Wolfguarde - 2 years ago

On the flipside, the game A: puts massive penalties on repeated killing of other players, B: acceptable mitigation on chain deaths, and C: Accelerates your character's learning process in the skills they've trained in previous incarnations. You might lose game time on your character, and something of your progress. That gives your character value and means your death has a very real weight that you're invested in not allowing to occur often.

I very much like how this game is looking, and this mechanic is one of the main reasons; it creates responsibility in how one plays if they value their character. Griefing will still be possible, but I can easily see that sort of play itself becoming a form of roleplay and thus being subsumed into the greater culture the world will create. This might be the first MMO release to actually create an environment which is immersive for all playstyles, to the point where one's actions on their character are indistinguishable from roleplay.

Styrax - 2 years ago

I take it that fame is tied to the character rather than their identity so that wearing a disguise doesn't reduce your penalties. Or is it implemented that once someone dies, either knockout or coup de grace, their real identity is revealed.

Caspian - 2 years ago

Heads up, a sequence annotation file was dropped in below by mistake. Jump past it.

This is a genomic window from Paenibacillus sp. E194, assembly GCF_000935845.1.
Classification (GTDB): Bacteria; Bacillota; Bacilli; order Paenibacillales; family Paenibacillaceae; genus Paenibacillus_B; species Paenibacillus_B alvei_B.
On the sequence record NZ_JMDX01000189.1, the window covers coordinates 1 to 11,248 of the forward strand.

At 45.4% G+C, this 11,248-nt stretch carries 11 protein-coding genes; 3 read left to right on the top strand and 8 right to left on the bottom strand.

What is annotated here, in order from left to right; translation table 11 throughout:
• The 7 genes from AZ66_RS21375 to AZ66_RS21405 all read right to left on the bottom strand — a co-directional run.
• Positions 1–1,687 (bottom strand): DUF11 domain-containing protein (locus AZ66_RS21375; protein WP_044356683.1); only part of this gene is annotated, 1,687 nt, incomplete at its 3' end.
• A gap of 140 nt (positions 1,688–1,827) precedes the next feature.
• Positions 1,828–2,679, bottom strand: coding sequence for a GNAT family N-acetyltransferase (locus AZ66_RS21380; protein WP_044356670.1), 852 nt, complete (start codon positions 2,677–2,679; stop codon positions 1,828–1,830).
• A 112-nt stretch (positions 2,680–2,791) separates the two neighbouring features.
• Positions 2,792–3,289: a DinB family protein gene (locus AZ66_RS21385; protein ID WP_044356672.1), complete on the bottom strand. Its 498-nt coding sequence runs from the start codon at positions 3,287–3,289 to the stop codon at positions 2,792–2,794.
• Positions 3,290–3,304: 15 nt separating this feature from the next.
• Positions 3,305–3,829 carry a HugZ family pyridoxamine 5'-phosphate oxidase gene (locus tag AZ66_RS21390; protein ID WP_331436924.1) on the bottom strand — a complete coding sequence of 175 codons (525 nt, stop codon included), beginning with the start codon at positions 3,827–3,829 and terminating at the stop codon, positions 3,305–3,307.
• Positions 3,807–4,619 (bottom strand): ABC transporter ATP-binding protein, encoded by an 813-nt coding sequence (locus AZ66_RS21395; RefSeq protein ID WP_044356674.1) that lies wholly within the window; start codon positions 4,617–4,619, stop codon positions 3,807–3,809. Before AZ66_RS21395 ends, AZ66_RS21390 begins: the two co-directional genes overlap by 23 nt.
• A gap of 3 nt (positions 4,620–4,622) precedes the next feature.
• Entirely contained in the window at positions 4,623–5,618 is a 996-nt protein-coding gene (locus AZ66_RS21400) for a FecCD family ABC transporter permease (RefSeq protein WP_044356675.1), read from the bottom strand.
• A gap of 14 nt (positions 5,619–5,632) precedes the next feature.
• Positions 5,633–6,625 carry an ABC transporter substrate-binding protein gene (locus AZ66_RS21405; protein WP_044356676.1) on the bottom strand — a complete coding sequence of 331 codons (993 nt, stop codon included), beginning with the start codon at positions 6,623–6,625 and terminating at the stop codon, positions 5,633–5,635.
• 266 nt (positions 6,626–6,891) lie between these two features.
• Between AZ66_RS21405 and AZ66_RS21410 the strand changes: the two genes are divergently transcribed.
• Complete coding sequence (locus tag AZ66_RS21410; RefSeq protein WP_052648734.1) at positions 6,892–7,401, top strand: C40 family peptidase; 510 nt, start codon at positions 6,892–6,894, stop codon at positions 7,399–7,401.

Their real identity is not exposed, though someone could determine they're wearing a disguise.

The fame is tied to the character, via the max fame of all of their identities.

Vaskel - 2 years ago

Love the way everything was cleared up.

Sabbicat - 2 years ago

One of the few times the discussion of math doesn't hurt my head but actually makes me happy. Well done Caspian. Thank you for sharing this information.

Arzey - 2 years ago

Drowning is perm death right? so if i drown i have to pay 30$ to play again? that does not sound very appealing to me.

Omega59er - 2 years ago

RIP anyone raided by pirates. RIP pirates for that matter.

Foxxley - 2 years ago

Lol, better not swim out into the ocean then.

Caspian - 2 years ago

You can only drown out in the deepest parts of the ocean. But yeah, don't do that.

Bongo - 2 years ago

Good info about time. It does make me wonder though, as a casual player who could put in maybe 6-10 hours a week on the high side, how valuable my character will be, getting another year or so older each time I log in. If each day is a season, how much of my game time do I want to spend on each activity? Spending an hour negotiating a contract, or finding the brigands opinion the town, or a suitable husband for my daughter?